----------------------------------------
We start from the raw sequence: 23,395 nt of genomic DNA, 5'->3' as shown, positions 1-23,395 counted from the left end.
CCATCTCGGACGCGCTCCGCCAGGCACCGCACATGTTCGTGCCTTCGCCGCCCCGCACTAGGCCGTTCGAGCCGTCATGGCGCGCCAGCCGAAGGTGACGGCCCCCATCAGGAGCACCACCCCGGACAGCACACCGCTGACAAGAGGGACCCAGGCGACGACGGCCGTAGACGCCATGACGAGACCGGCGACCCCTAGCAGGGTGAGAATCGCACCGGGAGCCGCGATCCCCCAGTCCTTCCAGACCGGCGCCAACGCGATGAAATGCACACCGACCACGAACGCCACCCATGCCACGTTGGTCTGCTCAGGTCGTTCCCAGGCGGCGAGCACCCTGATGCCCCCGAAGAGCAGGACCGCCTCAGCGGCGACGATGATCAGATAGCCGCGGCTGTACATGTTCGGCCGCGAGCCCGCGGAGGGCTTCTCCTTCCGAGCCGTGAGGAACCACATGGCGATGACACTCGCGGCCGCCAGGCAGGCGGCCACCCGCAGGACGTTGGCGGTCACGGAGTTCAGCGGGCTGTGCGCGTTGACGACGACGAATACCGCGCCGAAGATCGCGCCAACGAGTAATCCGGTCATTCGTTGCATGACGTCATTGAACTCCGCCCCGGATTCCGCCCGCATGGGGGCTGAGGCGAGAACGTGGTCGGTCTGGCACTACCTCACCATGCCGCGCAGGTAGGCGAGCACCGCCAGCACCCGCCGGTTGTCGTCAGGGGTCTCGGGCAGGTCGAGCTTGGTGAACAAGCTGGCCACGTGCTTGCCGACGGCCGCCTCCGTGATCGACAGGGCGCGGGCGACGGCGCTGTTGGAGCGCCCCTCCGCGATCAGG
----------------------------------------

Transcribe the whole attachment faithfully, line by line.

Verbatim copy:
We start from the raw sequence: 23,395 nt of genomic DNA, 5'->3' as shown, positions 1-23,395 counted from the left end.
CCATCTCGGACGCGCTCCGCCAGGCACCGCACATGTTCGTGCCTTCGCCGCCCCGCACTAGGCCGTTCGAGCCGTCATGGCGCGCCAGCCGAAGGTGACGGCCCCCATCAGGAGCACCACCCCGGACAGCACACCGCTGACAAGAGGGACCCAGGCGACGACGGCCGTAGACGCCATGACGAGACCGGCGACCCCTAGCAGGGTGAGAATCGCACCGGGAGCCGCGATCCCCCAGTCCTTCCAGACCGGCGCCAACGCGATGAAATGCACACCGACCACGAACGCCACCCATGCCACGTTGGTCTGCTCAGGTCGTTCCCAGGCGGCGAGCACCCTGATGCCCCCGAAGAGCAGGACCGCCTCAGCGGCGACGATGATCAGATAGCCGCGGCTGTACATGTTCGGCCGCGAGCCCGCGGAGGGCTTCTCCTTCCGAGCCGTGAGGAACCACATGGCGATGACACTCGCGGCCGCCAGGCAGGCGGCCACCCGCAGGACGTTGGCGGTCACGGAGTTCAGCGGGCTGTGCGCGTTGACGACGACGAATACCGCGCCGAAGATCGCGCCAACGAGTAATCCGGTCATTCGTTGCATGACGTCATTGAACTCCGCCCCGGATTCCGCCCGCATGGGGGCTGAGGCGAGAACGTGGTCGGTCTGGCACTACCTCACCATGCCGCGCAGGTAGGCGAGCACCGCCAGCACCCGCCGGTTGTCGTCAGGGGTCTCGGGCAGGTCGAGCTTGGTGAACAAGCTGGCCACGTGCTTGCCGACGGCCGCCTCCGTGATCGACAGGGCGCGGGCGACGGCGCTGTTGGAGCGCCCCTCCGCGATCAGG